Jan. 21, 2022 -- Here’s another reason to avoid a sedentary lifestyle.

People who sit and watch TV at least 4 hours daily had a 35% higher chance of getting potentially fatal blood clots than people who watch TV for 2½ hours or less daily, a new study says.

The study, published Thursday in the European Journal of Preventive Cardiology, looked at health information from three previously published studies of ​​131,421 adults aged 40 and older with no history of venous thromboembolism, or VTE. The participants self-reported the amount of TV they watched and were labeled as prolonged viewers (watching at least 4 hours daily) and never-seldom viewers (less than 2½ hours daily).

Over a period of 5 to 20 years, 964 participants got VTE. The condition includes pulmonary embolism, a blood clot in the lungs, as well as deep vein thrombosis, a blood clot in the legs that can cause pulmonary embolism.

Those who said they watched TV 4 or more hours per day were 1.35 times more likely to have VTE than those who watched TV an average of 2½ hours per day, the study said.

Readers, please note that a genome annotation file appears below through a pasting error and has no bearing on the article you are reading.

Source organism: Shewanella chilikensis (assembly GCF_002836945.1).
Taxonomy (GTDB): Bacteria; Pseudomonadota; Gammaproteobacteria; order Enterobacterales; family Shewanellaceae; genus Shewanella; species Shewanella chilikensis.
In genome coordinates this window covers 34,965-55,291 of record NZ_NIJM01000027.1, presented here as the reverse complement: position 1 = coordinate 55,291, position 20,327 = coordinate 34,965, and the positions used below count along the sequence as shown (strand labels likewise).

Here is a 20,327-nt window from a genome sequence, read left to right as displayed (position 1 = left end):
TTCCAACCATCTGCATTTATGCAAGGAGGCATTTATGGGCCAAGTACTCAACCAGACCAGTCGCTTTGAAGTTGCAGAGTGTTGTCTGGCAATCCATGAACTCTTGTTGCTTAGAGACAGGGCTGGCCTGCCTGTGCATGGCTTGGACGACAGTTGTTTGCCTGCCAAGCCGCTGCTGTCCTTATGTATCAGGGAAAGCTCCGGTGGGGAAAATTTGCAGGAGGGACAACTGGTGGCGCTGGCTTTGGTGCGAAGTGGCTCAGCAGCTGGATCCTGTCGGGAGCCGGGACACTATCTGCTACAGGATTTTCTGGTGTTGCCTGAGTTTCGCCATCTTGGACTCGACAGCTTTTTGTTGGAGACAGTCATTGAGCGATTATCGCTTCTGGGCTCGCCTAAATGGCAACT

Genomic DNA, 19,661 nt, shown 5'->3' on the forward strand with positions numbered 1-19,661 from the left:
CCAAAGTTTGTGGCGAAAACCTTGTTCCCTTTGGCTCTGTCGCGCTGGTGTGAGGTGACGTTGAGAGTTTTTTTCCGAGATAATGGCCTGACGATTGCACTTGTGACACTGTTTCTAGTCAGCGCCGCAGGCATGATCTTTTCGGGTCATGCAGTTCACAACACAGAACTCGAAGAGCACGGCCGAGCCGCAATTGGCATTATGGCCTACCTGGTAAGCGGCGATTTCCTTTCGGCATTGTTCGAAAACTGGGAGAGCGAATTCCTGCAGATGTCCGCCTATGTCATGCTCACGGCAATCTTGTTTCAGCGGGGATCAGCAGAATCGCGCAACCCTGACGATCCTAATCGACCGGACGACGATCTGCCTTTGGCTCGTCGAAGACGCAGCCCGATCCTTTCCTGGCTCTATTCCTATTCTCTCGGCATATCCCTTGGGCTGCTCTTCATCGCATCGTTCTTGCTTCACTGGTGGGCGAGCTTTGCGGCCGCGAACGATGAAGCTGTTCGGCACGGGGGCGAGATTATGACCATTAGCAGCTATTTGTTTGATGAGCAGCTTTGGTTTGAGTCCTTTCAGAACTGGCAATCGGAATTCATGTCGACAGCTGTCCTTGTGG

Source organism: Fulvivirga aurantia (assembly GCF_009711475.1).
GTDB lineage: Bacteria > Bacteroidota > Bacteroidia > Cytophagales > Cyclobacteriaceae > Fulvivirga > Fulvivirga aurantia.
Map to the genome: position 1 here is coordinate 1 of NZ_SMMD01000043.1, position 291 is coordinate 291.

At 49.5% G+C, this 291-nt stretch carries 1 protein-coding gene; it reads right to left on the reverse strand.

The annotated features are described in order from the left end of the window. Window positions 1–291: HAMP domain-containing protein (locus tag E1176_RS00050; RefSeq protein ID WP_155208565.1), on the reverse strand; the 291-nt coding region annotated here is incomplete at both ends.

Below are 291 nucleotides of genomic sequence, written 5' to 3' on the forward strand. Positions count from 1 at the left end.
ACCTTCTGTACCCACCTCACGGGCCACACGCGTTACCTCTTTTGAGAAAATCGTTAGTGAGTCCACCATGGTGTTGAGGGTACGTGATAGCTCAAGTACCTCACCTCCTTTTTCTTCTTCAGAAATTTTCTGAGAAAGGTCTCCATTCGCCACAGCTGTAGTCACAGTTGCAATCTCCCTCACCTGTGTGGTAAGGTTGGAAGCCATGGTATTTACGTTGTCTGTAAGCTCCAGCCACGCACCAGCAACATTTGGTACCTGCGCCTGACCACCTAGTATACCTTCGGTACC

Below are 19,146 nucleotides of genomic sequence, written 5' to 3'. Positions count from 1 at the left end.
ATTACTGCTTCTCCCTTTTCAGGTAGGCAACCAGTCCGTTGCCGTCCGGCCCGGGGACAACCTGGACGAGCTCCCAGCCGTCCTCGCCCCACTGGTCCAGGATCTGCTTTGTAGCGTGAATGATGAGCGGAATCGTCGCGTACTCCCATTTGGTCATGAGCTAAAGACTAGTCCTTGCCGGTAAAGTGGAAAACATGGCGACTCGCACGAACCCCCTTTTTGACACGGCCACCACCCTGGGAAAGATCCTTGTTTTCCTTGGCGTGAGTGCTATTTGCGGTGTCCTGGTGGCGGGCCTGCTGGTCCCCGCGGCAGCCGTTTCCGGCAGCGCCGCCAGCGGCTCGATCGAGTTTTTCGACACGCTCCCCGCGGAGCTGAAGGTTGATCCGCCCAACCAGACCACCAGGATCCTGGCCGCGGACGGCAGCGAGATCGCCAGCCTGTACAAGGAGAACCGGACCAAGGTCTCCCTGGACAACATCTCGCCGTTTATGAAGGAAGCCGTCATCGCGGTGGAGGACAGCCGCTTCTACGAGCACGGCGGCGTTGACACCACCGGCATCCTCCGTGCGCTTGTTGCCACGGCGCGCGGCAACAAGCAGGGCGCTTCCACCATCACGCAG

“If you are going to binge on TV, you need to take breaks. You can stand and stretch every 30 minutes or use a stationary bike. And avoid combining television with unhealthy snacking,” Setor Kunutsor, MD, of the University of Bristol in the United Kingdom, said in a news release.

While the study found a link between TV-watching and blood clots, that doesn’t prove TV-watching causes the blood clots, the researchers stressed. But the link occurred despite age, sex, body mass index (BMI), and physical activity.

“Our study findings also suggested that being physically active does not eliminate the increased risk of blood clots associated with prolonged TV watching,” Kunutsor said in the release.

He noted that people are also encouraged to move around on long airplane flights or after surgery.

“When you sit in a cramped position for long periods, blood pools in your extremities rather than circulating, and this can cause blood clots,” he said.

Researchers combined the findings of three studies and came up with a result using a process called meta-analysis.

“Combining multiple studies in a meta-analysis provides a larger sample and makes the results more precise and reliable than the findings of an individual study,” Kunutsor said.

Show Sources

European Journal of Preventive Cardiology: “Television viewing and venous thrombo-embolism: a systematic review and meta-analysis.”

European Society of Cardiology: “TV watching linked with potentially fatal blood clots.”

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